The Fountains of Jean Beausire[edit]

Beausire is best remembered for his fountains. According to architectural historian Isabelle Derens, "...his fountains resembled his character. Sober structures, without unnecessary ornament; they were above all useful urban constructions, without excessive monumentality or extravagance."[3]

His fountains include:

Fontaine Boucherat, Rue de Turenne, (1695-1699)
  • Fontaine saint-Avoye (reconstruction of existing fountain) (1682)
  • Fontaine Saint-Séverin, (reconstruction) (1685)
  • Fontaine de l'Echaudé Richelieu (reconstruction) (1686)
  • Fontaine Saint-Victor (moving from another location) (1686)
  • Fontaine de Vendôme (1697)
  • Fontaine Boucherat (1699)
  • Fontaine Saint-Lazare (1699)
  • Fontaine des Récollets (1700)
  • The Fontaine de Paradis (Reconstruction of earlier fountain) (1705)
  • Fontaine du regard de Soubise (1706)
  • Fontaine des Blancs-Manteaux (1725)
  • Fontaine Sainte-Catherine (reconstruction) (1707)
  • Fontaine de Louis-le-Grand (1707)
  • Fontaine le regard des Annonciades (1710)
  • Fontaine de Saint-Martin (1712)
  • Fontaine de Montmartre (1713-1715)
  • Fontaine de l'Abbaye de Saint-Germain-des-Prés, (1715-1717)
  • Fontaine de la Petite-Halle, (1719)
  • Fontaine de de Basfroid, (1719)
  • Fontaine de Charonne (1719)

Fontaine de la Reine (reconstruction of earlier fountain) (1732)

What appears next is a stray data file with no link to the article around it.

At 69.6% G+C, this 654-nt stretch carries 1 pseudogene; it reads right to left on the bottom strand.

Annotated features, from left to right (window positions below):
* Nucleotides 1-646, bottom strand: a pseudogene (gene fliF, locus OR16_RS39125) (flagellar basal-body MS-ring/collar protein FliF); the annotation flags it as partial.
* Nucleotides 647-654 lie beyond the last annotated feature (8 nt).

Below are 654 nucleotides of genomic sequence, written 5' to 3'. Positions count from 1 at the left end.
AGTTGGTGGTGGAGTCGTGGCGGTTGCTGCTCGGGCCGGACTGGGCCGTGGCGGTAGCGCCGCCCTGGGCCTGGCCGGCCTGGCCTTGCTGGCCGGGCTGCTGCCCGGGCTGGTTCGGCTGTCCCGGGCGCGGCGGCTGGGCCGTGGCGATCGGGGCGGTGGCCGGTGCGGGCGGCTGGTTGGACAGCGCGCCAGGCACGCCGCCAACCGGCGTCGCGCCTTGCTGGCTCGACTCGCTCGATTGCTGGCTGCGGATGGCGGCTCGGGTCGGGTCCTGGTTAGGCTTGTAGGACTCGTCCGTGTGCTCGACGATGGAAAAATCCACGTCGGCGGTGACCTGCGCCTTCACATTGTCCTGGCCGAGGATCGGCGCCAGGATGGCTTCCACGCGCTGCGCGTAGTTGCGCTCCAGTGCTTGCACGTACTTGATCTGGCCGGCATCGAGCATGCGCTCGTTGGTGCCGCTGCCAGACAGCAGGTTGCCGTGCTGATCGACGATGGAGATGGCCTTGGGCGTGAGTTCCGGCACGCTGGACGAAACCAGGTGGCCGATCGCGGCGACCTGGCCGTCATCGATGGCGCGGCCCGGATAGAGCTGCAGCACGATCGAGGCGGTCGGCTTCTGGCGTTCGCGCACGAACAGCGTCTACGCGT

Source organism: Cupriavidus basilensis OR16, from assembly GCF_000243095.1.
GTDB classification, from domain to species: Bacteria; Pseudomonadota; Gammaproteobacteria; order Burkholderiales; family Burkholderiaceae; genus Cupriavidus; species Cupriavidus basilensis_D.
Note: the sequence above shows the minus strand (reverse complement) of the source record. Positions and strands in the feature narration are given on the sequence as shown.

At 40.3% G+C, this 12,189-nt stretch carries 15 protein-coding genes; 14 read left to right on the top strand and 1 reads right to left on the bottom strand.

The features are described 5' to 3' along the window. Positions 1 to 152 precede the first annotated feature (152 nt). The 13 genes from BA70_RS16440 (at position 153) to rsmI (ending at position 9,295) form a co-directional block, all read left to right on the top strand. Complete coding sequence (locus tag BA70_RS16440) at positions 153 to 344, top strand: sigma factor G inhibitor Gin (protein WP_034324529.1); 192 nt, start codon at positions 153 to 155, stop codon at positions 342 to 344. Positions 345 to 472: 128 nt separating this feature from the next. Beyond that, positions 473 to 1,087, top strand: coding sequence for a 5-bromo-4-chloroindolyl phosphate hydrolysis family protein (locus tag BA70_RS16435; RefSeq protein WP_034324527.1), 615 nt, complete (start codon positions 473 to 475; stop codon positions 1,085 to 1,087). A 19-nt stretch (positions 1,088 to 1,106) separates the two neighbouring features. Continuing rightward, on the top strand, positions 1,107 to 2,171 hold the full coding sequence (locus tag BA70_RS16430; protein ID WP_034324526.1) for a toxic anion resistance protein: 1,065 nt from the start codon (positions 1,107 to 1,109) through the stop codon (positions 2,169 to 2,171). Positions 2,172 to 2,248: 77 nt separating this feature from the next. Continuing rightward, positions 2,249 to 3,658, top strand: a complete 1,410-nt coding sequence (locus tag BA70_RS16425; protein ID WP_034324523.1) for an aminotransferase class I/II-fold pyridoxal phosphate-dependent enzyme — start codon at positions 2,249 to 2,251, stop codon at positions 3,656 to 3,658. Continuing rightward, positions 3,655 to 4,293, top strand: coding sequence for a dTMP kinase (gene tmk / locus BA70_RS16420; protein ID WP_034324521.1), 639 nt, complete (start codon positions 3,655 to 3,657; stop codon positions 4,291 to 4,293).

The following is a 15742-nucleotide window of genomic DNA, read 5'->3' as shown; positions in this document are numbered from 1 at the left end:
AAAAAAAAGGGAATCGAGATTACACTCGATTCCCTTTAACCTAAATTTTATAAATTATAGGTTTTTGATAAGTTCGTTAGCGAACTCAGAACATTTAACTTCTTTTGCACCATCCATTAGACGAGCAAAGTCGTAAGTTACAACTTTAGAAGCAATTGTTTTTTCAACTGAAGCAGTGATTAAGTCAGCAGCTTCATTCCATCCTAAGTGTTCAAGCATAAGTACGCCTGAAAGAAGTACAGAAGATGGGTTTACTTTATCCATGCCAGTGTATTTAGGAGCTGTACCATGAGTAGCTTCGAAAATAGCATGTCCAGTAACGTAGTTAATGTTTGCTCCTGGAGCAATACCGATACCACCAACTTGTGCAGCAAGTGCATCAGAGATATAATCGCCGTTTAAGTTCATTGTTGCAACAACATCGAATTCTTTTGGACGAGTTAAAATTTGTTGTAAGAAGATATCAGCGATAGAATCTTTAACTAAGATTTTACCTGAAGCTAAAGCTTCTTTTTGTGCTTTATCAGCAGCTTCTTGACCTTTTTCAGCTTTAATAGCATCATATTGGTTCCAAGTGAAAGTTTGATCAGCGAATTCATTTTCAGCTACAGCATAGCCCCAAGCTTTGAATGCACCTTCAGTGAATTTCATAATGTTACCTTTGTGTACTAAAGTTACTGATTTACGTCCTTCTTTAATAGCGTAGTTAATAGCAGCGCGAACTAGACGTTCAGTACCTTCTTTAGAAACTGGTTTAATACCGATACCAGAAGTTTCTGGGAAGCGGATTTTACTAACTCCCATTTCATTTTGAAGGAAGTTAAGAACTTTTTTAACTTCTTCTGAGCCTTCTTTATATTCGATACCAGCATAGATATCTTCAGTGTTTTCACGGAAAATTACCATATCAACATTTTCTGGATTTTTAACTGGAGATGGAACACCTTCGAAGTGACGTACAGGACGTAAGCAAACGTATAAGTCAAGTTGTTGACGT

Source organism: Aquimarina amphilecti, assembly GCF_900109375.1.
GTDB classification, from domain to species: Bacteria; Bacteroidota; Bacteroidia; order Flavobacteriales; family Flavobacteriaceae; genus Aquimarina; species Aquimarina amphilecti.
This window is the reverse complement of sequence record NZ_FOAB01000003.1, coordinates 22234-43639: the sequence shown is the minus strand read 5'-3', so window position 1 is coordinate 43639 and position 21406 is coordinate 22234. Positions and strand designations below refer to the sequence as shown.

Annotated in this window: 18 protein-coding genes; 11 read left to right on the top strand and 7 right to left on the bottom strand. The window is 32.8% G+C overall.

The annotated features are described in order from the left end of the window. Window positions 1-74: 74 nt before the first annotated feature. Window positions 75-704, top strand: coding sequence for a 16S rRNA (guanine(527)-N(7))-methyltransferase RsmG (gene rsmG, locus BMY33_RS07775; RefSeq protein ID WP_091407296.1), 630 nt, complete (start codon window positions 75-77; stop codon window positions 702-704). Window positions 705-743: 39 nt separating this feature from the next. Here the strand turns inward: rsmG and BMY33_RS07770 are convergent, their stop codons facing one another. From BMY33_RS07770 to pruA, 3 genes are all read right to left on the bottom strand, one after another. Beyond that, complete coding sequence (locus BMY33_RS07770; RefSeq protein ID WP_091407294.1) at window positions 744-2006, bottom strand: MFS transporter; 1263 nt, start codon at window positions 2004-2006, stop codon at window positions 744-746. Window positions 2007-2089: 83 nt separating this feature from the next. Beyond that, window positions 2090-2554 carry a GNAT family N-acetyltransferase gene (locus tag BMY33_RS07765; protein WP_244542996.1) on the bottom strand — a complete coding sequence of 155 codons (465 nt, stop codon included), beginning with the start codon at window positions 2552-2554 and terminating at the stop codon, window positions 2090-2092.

Existing Fountains by Jean Beausire[edit]

  • The Fontaine de la Reine (1732) at the corner of rue Saint-Denis and rue Greneta, 2nd arrondissement.
  • The Fontaine de Paradis, (1705), corner of rue de Paradis and rue du Chaume, 3rd arrondissement.
  • The Fontaine des Blancs-Manteaux, (1725), in square des Blancs-Manteaux, against the wall of the church, 4th arrondissement
  • Fontaine Maubuée, (1733), Rue Saint-Martin and rue Venise, 4th arrondissement
  • Fontaine Boucherat (1698), rue Charlot et rue de Turenne, 4th arrondissement
  • The Fontaine Saint-Severin, (1685), corner of rue Saint-Severin and rue Saint-Jacques, 5th arrondissement
  • Fontaine de de Basfroid, (1719), rue de Basfroid and rue de Charonne, 11th arrondissement
  • Fontaine de l'Abbaye de Saint-Germain-des-Prés, (1715-1717) now in Place Langevin, 5th arrondissement.
  • Fontaine de la Petite-Halle, (1719), corner of Fauboug-Saint-Antoine and re de Montreuil, 11th arrondissement
  • Fontaine de Charonne,(1719), corner of rue de Charonne and Faubourg St. Antoine, 11th arrondissement

Sources and Citations[edit]

  1. ^ Le Bas 1840, p. 83.
  2. ^ Isabelle Derens, Jean Beausire et sa lignée, article in Paris et ses fontaines, 1995.
  3. ^ Isabelle Derens, Jean Beausire et sa lignée, pg. 140.


  • Paris et ses fontaines, de la Renaissance à nos jours, from the Collection Paris et son patrimoine, directed by Béatrice de Andia, Délégué Général a l'Action artistique de la Ville de Paris.
  • Lance, Adolph, Dictionnaire des architects, 1872, volume 8, I, pgs. 38-39
  • Le Bas, Philippe, editor (1840). France. Dictionnaire encyclopédique, volume 1 (A–Az). Paris: Didot Frères. See the article "Académie d'architecture", pp. 82–85 (at Google Books).

See also Fountains in Paris